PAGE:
Passengers at the Port of San Francisco: 1800sSS Pacific
Arrive San Francisco
July 2, 1851
Thursday Morning, July 3, 1851, Daily Alta California, San Francisco
ARRIVAL OF THE STEAMSHIP PACIFIC.
Seventeen Days Later from the Atlantic States.
Late News from Europe and the World's Fair
FRIGHTFUL RIOT AT HOBOKEN, N.Y.
Opening of the N.Y. and Erie Railroad,
and Jubilee Speeches by Daniel Webster, &c.
About half-past four P.M. yesterday, the Pacific was telegraphed, and she soon after made her appearance off the city. Capt. Bailey is in command of this new steamship. The trip from Panama hither has occupied sixteen days, and has been made against head winds most of the way. She left Panama on the 16th ult. at 7 P.M.
The Pacific brings 72 passengers, sixteen of whom are ladies. All well. Her merchandise is consigned to order.
Her news is two or three days in advance of the mail, which left U.S. on the 28th May, per Cherokee.
Through Berford & Co., we received files of papers to the latest date, May 31, from New York.
Gregory & Co. were also prompt in their usual supply of favors.
A fearful riot occurred at Hoboken, N.J. on the 26th of May last, between some Germans who had assembled to celebrate that day, and a gang of New York rowdies called "Short Boys." A few were killed and several badly wounded on both sides.
The papers are filled with an account of the grand opening of the New York and Erie Railroad, on the 15th day of May. President Fillmore and members of the Cabinet, together with many of the chief dignitaries of the union were present at the festival, which is represented as having been of great brilliancy and effect.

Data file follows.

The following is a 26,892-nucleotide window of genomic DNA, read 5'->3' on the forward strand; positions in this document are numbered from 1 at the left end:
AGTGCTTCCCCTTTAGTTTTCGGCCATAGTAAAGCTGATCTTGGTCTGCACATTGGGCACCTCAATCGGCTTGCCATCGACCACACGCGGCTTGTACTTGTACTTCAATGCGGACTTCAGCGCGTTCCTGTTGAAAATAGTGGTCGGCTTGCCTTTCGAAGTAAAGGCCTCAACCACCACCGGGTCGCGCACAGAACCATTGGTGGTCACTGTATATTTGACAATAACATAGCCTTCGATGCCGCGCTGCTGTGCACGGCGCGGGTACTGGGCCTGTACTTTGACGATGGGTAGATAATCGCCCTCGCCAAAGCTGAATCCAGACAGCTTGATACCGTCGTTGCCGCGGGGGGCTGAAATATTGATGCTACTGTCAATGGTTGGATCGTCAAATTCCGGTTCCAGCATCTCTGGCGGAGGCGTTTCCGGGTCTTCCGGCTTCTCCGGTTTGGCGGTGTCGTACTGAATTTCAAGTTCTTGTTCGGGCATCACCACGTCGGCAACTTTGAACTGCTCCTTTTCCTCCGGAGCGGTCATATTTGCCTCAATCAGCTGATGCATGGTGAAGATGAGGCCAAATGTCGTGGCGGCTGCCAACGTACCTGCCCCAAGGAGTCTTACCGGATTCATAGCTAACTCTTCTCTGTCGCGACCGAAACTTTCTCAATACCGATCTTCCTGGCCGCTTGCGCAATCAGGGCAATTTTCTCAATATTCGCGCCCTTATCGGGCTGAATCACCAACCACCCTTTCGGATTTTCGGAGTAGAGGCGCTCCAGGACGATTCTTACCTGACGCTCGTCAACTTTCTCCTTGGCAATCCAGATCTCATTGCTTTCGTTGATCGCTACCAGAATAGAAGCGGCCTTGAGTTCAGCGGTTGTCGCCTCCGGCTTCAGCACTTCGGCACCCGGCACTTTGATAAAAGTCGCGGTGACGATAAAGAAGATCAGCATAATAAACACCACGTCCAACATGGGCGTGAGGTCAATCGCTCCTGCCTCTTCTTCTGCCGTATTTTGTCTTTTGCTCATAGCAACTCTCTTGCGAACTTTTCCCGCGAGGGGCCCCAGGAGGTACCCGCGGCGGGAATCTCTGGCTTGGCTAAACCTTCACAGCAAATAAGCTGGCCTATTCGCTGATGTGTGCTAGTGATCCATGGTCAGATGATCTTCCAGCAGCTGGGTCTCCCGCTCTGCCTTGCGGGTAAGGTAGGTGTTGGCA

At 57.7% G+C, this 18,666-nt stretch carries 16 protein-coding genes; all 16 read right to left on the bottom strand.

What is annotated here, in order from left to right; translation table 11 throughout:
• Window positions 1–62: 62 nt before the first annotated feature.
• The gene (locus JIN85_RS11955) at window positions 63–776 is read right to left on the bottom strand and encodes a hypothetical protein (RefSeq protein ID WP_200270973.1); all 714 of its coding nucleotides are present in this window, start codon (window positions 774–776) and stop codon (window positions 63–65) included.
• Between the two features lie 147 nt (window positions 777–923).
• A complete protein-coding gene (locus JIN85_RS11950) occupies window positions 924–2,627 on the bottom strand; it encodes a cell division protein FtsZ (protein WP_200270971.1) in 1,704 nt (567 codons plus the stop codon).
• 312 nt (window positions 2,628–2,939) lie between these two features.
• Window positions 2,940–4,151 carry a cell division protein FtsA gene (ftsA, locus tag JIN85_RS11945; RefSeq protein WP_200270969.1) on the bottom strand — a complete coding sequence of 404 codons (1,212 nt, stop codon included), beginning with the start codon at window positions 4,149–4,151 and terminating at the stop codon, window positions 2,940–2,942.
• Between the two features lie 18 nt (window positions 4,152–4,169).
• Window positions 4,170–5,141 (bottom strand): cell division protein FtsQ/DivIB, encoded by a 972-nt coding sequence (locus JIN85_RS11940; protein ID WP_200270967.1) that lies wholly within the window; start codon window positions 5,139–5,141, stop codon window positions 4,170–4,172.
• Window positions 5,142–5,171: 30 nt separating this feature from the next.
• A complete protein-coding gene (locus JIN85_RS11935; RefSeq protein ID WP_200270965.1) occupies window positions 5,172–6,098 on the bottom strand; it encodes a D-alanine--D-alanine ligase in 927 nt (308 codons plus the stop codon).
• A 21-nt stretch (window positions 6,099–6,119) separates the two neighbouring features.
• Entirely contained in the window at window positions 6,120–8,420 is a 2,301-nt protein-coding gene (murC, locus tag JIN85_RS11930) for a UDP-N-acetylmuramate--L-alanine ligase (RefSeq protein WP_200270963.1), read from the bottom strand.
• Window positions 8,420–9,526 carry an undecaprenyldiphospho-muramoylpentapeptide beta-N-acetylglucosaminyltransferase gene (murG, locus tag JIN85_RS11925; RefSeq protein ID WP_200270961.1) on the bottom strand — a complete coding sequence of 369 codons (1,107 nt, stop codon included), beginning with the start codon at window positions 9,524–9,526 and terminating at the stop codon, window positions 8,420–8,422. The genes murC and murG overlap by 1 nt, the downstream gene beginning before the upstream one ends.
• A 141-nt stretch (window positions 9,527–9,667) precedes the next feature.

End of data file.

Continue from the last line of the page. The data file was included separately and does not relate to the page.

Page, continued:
At Buffalo, on the 22d May, Hon. Daniel Webster was tendered a public dinner, at which he delivered a long and enthusiastically received address. He also delivered speeches at Syracuse and Albany.
The Great Industrial exhibition, or World's Fair, was opened on the 4th ( ) of May last, with appropriate ceremonies, the Queen leading the festival. Over thirty thousand persons witnessed the opening exercises in the Chrystal Palace . . .
The following vessels are advertised to sail from New York for San Francisco during the month of June:
Steamship Golden Gate, C.P. Patterson, U.S.N.; clipper ship Flying Cloud; clipper ships Typhoon, C.H. Slater master; Challenge, R.H. Waterman; Telegraph, Kimball Harlow; Eagle, John S. Farren; Valparaiso, George E. Killam.
A magnificent clipper ship called the Challenge was launched in New York on the 24th of May. She is built for Messrs. Griswold, and is intended for the California and China trade. She is said to be the largest and sharpest merchant vessel ever built.
CargoDelivered to E. Knight.
Baldwin, Dr. H. S. and lady
Barlow, Wm. W.
Berhiogs, Mrs. and child
Bouont, Jno ( Beuonl)
Carlton, H., Esq.
Carris, Geo H.
Cohn, J. A.
Ellis, A. V. H.
Fieshaker, A. (Might be Fleshaker or Flishaker)
Fregsley, Mrs. and sister
Gladling, Wm. B. (difficult to read.
Greenbaum, J. (Might be Gleenbaum)
Johnston, Mr. and child
Latimer, C. H.
Lovell, W. A.
Lucas, Capt. G. D.
Lummbury, J. P. (Might be Lumbery or variation. Difficult to read and letters seem to be missing) Mariner, David G.
Nicholson, Mrs. and two children
Redgeway, Wm. P. (Might be Rodgeway or Radgeway)
Renshaw, A.W. and lady
Samuels, J. P.
Sauth, Dr. J.
Southwick, J. E.
Surf, A. (Might be Suof or Suef)
Tingley, Geo. B. and lady
Tingley, Master G.M. and servant
Tingley, Miss Manorah (difficult to read)
Tingley, Miss Mary
Watriss, Miss Emma
Watriss, Mrs. and servant
Wattis, Miss Charlotte
Watts, Master Frank